James Longley and Company Limited, also known as “Longley’s of Crawley”, was a building firm based in Crawley, established in 1863. It went on to become a significant part of Crawley, building mansions, schools, hospitals and working on the railways, employing 700 people in the late 1800’s. By the end of the 20th century Longley’s had experienced tough times, but their fortunes were reviving, before issues with major contracts left them in financial dire straits. The business collapsed, being bought for £1 by Kier in June 2000 after 140 years in business. Article to follow.

Charles Thomas Longley

While the church features heavily in my direct ancestors, nowhere is the name more recognisable in religious circles than Charles Thomas Longley, Archbishop of Canterbury. Having previously held the positions of Bishop of Ripon, Bishop of Durham and Archbishop of York, he held the position of Archbishop of Canterbury between 1862 and 1868. Article to follow

Thomas Longley

Viewed as being “her majesty’s heaviest subject” Thomas Longley of Dover, Kent was a distinctive figure in the Star Inn. Claims suggest that he was the heaviest person in the empire at this point. Tipping the scales at a generous 292Kg at his zenith, he is a memorable part of Longley family history.

James William Longley

Stories of alleged industrial murder, abduction, suicide, family murder and a staged disappearance all surround the worlds birth of film-making in 1890’s Leeds. Whether or not Augustin Le Prince should be recorded as the creator of cinematography, what is clear is that his mechanic James William Longley played a notable part in this story.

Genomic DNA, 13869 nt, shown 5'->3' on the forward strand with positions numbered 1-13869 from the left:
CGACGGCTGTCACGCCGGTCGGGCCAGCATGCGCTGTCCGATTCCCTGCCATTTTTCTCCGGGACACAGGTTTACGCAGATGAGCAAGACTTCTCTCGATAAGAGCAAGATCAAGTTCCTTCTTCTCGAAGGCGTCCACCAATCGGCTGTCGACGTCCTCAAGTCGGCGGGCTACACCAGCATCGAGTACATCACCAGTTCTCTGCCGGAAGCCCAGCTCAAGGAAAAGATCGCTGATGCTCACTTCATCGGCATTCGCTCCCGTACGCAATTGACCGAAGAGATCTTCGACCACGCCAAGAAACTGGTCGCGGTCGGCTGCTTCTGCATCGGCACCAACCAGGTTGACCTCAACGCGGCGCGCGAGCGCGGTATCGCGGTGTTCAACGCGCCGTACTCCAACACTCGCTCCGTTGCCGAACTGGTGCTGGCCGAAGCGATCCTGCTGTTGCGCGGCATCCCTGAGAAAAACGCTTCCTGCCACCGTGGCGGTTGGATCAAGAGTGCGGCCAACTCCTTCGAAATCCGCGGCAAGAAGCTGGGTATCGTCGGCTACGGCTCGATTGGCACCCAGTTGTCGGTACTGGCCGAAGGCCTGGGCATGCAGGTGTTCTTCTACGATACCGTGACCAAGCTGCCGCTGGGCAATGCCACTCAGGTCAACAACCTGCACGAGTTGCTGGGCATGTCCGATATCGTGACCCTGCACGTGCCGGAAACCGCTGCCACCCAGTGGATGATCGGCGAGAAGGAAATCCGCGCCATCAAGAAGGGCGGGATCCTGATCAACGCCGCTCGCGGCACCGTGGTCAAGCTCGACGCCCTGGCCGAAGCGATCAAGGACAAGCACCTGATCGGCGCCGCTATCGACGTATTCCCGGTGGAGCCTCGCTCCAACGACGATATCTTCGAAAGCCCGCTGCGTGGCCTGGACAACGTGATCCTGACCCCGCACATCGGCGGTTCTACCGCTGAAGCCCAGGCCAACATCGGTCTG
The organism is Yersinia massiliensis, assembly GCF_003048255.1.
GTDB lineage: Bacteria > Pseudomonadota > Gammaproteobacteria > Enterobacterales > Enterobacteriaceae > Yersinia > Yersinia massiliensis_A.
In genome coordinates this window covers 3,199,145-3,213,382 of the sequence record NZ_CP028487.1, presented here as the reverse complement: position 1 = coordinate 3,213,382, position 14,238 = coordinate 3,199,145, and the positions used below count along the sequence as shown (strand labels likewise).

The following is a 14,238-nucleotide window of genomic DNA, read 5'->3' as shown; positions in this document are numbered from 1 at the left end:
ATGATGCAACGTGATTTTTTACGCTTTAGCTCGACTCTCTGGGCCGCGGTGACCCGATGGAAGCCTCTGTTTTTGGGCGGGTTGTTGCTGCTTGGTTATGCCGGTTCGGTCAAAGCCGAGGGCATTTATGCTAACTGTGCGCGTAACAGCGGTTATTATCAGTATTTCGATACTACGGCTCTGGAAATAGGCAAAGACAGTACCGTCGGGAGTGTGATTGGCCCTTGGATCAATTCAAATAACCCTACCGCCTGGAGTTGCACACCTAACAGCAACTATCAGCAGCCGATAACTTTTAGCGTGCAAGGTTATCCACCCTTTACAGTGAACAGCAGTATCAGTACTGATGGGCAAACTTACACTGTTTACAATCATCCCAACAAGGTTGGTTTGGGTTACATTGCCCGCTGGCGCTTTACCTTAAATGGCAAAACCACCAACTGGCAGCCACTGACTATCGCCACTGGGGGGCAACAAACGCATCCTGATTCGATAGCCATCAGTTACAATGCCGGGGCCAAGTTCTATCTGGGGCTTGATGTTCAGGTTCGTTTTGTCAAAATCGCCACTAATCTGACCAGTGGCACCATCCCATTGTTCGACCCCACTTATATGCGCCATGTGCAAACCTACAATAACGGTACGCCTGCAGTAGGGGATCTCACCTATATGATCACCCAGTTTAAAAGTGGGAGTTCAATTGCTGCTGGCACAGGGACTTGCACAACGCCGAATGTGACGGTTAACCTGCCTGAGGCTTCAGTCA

Dr William Henry Emeris Burke

A talented and caring Doctor, William Henry Emeris Burke was also a man whose life was afflicted by heavy drinking. It was on a day on which he had been drinking heavily since noon that he summoned his wife and daughter to join him at the Norman Inn, Monk Bretton. Having drunk yet more champagne he turned his gun on his daughter Aileen, killing her immediately. Drunk, emotional, and with his wife and a policeman entering the room, he turned the gun on himself, attempted suicide, and failed. Sentenced to hang, his sentence was commuted to life imprisonment, which he began to serve in Parkhurst Jail on the Isle of Wight. Soon after arriving he suffered complications from his self-inflicted wound, dying an untimely death. Article to follow